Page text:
Women with both are at a 4-fold increased risk of preterm birth
Post traumatic stress disorder (PTSD) occurs in about 8% of pregnant women. Stressful conditions, including PTSD are inconsistently linked to preterm birth. Psychotropic treatment has been frequently associated with preterm birth. Identifying whether the psychiatric illness or its treatment is independently associated with preterm birth may help clinicians and patients when making management decisions, according to new study.
In this new study Dr. Kimberly Ann Yonkers, MD, Professor of Psychiatry and of Obstetrics, Gynecology, and Reproductive Sciences; Director, Center for Well-being of Women and Mothers of the Yale School of Medicine, New Haven, Connecticut and colleagues had set out to determine whether a likely diagnosis of PTSD or antidepressant and benzodiazepine treatment during pregnancy is associated with risk of preterm birth. The research team had speculated that pregnant women who likely had PTSD and women receiving antidepressant or anxiolytic treatment would be more likely to experience preterm birth.
The study included 2,654 women recruited before 17 completed weeks of pregnancy from 137 obstetrical practices in Connecticut and Western Massachusetts. Likely psychiatric diagnoses were achieved by giving the Composite International Diagnostic Interview and the Modified PTSD Symptom Scale and all participants were interviewed on medication usage.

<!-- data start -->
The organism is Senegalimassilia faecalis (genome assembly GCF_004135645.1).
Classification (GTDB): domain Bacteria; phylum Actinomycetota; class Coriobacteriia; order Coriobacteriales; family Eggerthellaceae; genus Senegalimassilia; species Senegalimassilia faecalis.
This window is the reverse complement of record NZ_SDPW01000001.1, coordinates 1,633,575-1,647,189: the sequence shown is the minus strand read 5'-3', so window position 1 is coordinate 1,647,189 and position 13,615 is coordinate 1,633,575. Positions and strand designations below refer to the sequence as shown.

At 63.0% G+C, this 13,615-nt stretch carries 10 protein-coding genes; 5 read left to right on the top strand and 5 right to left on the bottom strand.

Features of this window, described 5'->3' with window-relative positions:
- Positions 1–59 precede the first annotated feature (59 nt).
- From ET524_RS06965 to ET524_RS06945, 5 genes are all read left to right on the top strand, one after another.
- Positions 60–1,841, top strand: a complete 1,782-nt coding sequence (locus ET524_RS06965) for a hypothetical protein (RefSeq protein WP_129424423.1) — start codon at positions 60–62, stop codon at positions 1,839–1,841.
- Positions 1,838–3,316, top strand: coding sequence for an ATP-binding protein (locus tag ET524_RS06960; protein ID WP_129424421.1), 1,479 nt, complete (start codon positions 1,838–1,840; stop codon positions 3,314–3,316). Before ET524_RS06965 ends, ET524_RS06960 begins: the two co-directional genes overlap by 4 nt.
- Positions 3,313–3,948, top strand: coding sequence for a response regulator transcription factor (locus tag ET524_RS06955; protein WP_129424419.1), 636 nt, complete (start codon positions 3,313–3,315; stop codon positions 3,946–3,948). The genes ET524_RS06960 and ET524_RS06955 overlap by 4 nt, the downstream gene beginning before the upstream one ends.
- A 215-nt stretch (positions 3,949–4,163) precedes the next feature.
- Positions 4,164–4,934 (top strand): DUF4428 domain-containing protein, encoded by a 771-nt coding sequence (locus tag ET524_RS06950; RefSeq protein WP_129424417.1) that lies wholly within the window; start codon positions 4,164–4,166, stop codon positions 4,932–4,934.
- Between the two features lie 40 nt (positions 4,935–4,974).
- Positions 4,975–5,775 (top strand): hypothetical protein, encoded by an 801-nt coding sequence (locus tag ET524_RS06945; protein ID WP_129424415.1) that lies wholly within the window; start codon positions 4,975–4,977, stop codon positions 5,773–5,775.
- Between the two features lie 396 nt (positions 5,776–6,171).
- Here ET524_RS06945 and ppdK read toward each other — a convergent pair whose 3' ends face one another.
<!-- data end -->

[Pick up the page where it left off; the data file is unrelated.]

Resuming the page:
The results showed higher rates of preterm birth among women with PTSD. Among the women, 129 had consistent PTSD symptoms. Pregnant women who likely had both conditions had a four-fold increased risk of preterm birth. For each point increase on the Modified PTSD Symptom Scale, the risk of preterm birth increased by 1% to 2%. The odds of preterm birth are high for women who used a serotonin reuptake inhibitor (1.02-2.36%) and women who used a benzodiazepine medication (0.98-4.03%).
The researchers write “Women with likely diagnoses of both PTSD and a major depressive episode are at a 4-fold increased risk of preterm birth; this risk is greater than and independent of, antidepressant and benzodiazepine use and is not simply a function of mood or anxiety symptoms.”
This study is published online in JAMA Psychiatry